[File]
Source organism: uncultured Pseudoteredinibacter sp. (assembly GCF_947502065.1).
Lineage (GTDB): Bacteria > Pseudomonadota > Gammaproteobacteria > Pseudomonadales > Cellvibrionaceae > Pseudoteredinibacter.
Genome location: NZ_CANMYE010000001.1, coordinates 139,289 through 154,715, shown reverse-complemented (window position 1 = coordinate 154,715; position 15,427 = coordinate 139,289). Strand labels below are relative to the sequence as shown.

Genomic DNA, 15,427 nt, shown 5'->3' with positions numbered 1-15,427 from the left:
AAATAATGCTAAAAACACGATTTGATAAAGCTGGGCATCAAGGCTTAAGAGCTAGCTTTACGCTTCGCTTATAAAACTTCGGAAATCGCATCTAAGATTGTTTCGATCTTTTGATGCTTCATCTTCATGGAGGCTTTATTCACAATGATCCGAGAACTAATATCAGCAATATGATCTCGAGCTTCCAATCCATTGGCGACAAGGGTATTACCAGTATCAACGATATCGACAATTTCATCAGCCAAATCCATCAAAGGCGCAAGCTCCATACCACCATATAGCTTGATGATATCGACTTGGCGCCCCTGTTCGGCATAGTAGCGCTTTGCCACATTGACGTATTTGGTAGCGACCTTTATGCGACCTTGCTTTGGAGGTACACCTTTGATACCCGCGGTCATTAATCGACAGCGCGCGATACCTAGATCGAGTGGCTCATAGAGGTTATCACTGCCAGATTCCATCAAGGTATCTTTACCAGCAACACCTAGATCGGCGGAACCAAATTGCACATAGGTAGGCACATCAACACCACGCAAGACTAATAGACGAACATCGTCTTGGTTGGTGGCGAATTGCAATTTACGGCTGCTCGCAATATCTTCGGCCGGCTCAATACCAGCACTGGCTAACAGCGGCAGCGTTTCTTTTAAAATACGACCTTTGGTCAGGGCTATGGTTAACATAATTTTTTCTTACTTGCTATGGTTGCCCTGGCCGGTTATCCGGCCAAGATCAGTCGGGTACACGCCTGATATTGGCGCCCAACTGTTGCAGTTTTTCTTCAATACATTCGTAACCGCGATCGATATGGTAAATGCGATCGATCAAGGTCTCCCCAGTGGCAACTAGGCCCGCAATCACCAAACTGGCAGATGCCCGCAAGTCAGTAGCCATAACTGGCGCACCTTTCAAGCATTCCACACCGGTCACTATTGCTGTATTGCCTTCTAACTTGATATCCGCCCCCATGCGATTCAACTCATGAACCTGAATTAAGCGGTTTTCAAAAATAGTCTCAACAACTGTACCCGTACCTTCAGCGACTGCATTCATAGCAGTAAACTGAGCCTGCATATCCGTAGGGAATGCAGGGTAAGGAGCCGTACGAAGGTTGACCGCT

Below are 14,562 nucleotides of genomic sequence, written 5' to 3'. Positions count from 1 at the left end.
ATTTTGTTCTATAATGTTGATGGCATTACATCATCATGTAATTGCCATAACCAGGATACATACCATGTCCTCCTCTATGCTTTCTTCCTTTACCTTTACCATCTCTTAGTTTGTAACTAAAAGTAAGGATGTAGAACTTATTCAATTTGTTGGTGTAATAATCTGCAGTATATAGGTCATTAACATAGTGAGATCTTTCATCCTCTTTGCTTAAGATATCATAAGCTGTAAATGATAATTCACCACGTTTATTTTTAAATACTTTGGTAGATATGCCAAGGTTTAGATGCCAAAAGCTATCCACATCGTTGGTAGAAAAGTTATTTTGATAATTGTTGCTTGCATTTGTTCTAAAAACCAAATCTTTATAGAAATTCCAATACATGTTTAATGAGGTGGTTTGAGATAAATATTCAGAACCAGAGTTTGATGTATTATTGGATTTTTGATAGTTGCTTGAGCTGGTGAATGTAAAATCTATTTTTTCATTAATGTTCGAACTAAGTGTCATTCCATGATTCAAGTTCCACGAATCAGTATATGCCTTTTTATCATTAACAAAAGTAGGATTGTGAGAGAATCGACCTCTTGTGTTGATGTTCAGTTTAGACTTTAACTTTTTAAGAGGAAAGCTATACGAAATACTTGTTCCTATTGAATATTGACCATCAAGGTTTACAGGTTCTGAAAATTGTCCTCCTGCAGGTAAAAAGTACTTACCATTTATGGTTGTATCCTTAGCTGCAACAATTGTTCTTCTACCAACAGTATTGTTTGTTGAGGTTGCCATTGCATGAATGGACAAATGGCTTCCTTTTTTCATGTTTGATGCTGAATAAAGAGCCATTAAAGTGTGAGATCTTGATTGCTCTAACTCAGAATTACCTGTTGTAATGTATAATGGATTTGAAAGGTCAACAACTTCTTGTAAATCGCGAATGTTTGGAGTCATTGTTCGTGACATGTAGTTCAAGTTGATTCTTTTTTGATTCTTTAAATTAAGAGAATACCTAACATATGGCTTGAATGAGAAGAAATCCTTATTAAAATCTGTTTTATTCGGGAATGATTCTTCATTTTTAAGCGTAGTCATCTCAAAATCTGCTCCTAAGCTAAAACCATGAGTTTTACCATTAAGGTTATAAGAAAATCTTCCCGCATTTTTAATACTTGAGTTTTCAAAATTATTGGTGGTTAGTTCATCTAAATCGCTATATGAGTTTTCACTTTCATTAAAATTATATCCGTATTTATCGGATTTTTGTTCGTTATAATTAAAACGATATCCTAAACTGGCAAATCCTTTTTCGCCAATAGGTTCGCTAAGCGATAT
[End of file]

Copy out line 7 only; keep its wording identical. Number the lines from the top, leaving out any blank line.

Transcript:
ATTTTGTTCTATAATGTTGATGGCATTACATCATCATGTAATTGCCATAACCAGGATACATACCATGTCCTCCTCTATGCTTTCTTCCTTTACCTTTACCATCTCTTAGTTTGTAACTAAAAGTAAGGATGTAGAACTTATTCAATTTGTTGGTGTAATAATCTGCAGTATATAGGTCATTAACATAGTGAGATCTTTCATCCTCTTTGCTTAAGATATCATAAGCTGTAAATGATAATTCACCACGTTTATTTTTAAATACTTTGGTAGATATGCCAAGGTTTAGATGCCAAAAGCTATCCACATCGTTGGTAGAAAAGTTATTTTGATAATTGTTGCTTGCATTTGTTCTAAAAACCAAATCTTTATAGAAATTCCAATACATGTTTAATGAGGTGGTTTGAGATAAATATTCAGAACCAGAGTTTGATGTATTATTGGATTTTTGATAGTTGCTTGAGCTGGTGAATGTAAAATCTATTTTTTCATTAATGTTCGAACTAAGTGTCATTCCATGATTCAAGTTCCACGAATCAGTATATGCCTTTTTATCATTAACAAAAGTAGGATTGTGAGAGAATCGACCTCTTGTGTTGATGTTCAGTTTAGACTTTAACTTTTTAAGAGGAAAGCTATACGAAATACTTGTTCCTATTGAATATTGACCATCAAGGTTTACAGGTTCTGAAAATTGTCCTCCTGCAGGTAAAAAGTACTTACCATTTATGGTTGTATCCTTAGCTGCAACAATTGTTCTTCTACCAACAGTATTGTTTGTTGAGGTTGCCATTGCATGAATGGACAAATGGCTTCCTTTTTTCATGTTTGATGCTGAATAAAGAGCCATTAAAGTGTGAGATCTTGATTGCTCTAACTCAGAATTACCTGTTGTAATGTATAATGGATTTGAAAGGTCAACAACTTCTTGTAAATCGCGAATGTTTGGAGTCATTGTTCGTGACATGTAGTTCAAGTTGATTCTTTTTTGATTCTTTAAATTAAGAGAATACCTAACATATGGCTTGAATGAGAAGAAATCCTTATTAAAATCTGTTTTATTCGGGAATGATTCTTCATTTTTAAGCGTAGTCATCTCAAAATCTGCTCCTAAGCTAAAACCATGAGTTTTACCATTAAGGTTATAAGAAAATCTTCCCGCATTTTTAATACTTGAGTTTTCAAAATTATTGGTGGTTAGTTCATCTAAATCGCTATATGAGTTTTCACTTTCATTAAAATTATATCCGTATTTATCGGATTTTTGTTCGTTATAATTAAAACGATATCCTAAACTGGCAAATCCTTTTTCGCCAATAGGTTCGCTAAGCGATAT